Staying Focused
by Rev. Randall C. Herr, Ph.D.
Presented by Saint Luke Evangelical School Of Biblical Studies
http://ficotw.org/school.html


Text: Matthew 14:22-33. Immediately Jesus made the disciples get into the boat and go on ahead of him to the other side, while he dismissed the crowd. After he had dismissed them, he went up on a mountainside by himself to pray. When evening came, he was there alone, but the boat was already a considerable distance from land, buffeted by the waves because the wind was against it.

During the fourth watch of the night (this was between 3 - 6:00 A.M.) Jesus went out to them, walking on the lake. When the disciples saw him walking on the lake, they were terrified. "It's a ghost," they cried out in fear.

But Jesus immediately said to them, "Take courage! It is I. Don't be afraid." Peter replied, "Tell me to come to you on the water."

"Come," he said.

Then Peter got down out of the boat, walked on the water and came toward Jesus. But when he saw the wind, he was afraid and, beginning to sink, cried out, "Lord, save me!"

Immediately Jesus reached out his hand and caught him. "You of little faith," he said, "why did you doubt?"

And when they climbed into the boat, the wind died down. Then those who were in the boat worshiped him, saying "Truly you are the Son of God." (NIV)



The letters had been mailed and received. There was a problem in the church and a special congregational meeting was scheduled. And, like most churches today, when there is a "problem" it usually centers around money.

The church ran a day school and the day school accounted for sixty-six percent of the church's budget. Offerings were down. There was a possibility payroll would not be met. Suppliers were clamoring for payments due them. While the situation was not a surprise to most of the members, things had come to a point where something had to be done. Opinions of the course of action to choose were far apart and adamantly supported by the respective interest groups.

The appointed day and time for the meeting arrived. The turn out was so large the meeting had to be moved from the fellowship hall to the church sanctuary. As the membership filed into the church those supporting the day school sat on the left of the sanctuary and those who did not support the day school sat on the right. There was, apparently, no middle ground.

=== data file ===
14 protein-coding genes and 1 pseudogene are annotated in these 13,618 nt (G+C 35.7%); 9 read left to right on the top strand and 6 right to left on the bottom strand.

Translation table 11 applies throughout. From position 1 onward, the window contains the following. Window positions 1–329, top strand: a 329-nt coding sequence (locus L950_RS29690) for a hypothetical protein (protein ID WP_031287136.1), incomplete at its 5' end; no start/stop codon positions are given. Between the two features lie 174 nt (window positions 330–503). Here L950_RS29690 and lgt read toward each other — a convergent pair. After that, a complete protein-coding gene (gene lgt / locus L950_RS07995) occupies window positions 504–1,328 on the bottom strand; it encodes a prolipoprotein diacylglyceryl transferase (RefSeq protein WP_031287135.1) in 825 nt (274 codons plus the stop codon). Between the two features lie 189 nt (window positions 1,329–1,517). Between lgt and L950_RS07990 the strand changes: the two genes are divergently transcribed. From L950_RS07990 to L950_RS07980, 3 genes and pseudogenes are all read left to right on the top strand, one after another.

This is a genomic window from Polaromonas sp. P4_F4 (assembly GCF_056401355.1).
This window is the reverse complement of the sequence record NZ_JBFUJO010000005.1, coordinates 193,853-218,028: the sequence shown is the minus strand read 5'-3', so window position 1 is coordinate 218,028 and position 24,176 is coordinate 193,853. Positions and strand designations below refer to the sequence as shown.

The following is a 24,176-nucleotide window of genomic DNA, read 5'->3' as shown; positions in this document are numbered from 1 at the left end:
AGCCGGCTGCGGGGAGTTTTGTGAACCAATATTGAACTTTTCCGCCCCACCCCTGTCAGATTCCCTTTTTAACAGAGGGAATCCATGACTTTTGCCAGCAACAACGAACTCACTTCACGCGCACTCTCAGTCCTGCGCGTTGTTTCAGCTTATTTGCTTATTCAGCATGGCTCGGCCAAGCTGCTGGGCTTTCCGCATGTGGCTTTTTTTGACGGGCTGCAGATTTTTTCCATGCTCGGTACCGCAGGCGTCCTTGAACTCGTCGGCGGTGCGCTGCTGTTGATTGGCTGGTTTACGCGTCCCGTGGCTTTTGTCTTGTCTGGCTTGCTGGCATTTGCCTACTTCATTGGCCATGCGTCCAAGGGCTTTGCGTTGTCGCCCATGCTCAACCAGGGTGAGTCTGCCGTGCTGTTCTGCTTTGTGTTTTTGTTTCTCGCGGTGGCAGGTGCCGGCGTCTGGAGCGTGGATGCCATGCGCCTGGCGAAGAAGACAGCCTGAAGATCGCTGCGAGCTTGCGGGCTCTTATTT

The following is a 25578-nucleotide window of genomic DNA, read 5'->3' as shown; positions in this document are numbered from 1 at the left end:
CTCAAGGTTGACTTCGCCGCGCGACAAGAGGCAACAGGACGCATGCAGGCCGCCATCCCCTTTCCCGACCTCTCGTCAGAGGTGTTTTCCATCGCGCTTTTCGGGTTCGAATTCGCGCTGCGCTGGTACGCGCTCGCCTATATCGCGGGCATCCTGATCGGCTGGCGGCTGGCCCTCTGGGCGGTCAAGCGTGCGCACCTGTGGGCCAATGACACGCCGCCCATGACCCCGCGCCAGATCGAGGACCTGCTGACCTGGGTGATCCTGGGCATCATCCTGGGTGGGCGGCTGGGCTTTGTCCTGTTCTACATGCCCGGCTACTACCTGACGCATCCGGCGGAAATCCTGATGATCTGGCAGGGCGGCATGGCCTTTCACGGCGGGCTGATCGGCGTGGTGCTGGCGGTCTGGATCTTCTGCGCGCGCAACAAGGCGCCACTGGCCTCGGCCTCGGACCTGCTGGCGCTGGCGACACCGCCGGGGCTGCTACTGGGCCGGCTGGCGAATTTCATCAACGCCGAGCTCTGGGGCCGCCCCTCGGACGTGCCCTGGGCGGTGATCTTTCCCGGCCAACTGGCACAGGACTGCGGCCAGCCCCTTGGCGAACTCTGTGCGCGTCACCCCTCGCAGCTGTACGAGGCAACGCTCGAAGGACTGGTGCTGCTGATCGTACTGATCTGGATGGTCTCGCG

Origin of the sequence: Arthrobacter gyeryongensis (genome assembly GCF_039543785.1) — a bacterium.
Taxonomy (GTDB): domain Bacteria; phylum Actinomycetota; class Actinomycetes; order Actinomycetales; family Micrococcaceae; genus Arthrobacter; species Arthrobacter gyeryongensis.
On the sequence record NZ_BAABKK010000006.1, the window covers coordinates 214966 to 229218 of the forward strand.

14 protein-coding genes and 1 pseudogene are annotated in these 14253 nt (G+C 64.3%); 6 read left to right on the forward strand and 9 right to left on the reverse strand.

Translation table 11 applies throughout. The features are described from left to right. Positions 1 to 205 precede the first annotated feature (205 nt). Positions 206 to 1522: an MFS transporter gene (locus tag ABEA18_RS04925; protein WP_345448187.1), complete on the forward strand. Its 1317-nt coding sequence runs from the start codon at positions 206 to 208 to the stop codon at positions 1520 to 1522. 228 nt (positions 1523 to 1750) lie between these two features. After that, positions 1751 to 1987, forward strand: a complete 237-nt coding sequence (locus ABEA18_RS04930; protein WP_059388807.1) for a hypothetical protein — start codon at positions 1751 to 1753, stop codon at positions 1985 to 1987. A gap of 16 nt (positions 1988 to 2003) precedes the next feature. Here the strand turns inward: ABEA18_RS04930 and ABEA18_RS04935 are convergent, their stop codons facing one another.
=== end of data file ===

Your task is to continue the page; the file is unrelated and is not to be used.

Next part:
The Pastor opened the meeting with a prayer, and the president of the congregation gave a brief synopsis of the situation. A few questions were asked and answered and the discussion was opened to the floor. The character of the discussion changed quickly from one in which a problem was being addressed to one in which personalities became the dominate focus of conversation.

The meeting was getting nowhere. Unkind words were being exchanged. People were so concerned about what they wanted to say, they no longer were listening to what was being said by others. The feelings of brothers and sisters in the faith were being hurt. The congregational president had lost control of the meeting.

Without anyone particularly noticing, the Pastor got up, walked out of the sanctuary into the narthex. On the wall of the narthex was a row of light switches that controlled every light in the sanctuary, save one. That light was a flood light on the ceiling that showed down on the cross on the altar. Using both hands, the Pastor turned all the light switches off.

There was confusion in the sanctuary. Some thought there had been a power failure. Some asked sarcastically if the electric bill had been paid. Then someone noted the flood light shining on the altar, shining on the cross. From the back of the sanctuary came the Pastor's voice. "It was beginning to smell a lot like sulfur in here," he said. "I thought it would be good if we took a moment to be quiet and each of us focuses on the reason we are here."

Life is like that, isn't it? In our personal lives, our marriage, our family, our relationship with others at school or on the job, in our community, in our church family. When we take our focus off of Jesus, we go astray. Just like Peter in our text, when we take our focus off of Jesus we begin to sink into the wild, dangerous, deadly sea the world and the devil put around us. When we take our focus off of Jesus, we are on our own, left to our own devices. And, the results are predictable: disappointment, sadness, misery, hurting and being hurt.

Did you ever wonder why that is? Is mankind really so flawed that he begins to "sink" the instant he takes his focus off of Jesus? I asked the question rhetorically. Let's ask our heavenly Father and look to his Word for the answer.

God's Holy Word tells us that we are sinners. "Surely I was a sinner at birth, sinful from the time my mother conceived me." (Psalm 51:5) You see, sin is not only what you have done or have failed to do; it is the condition in which you were created.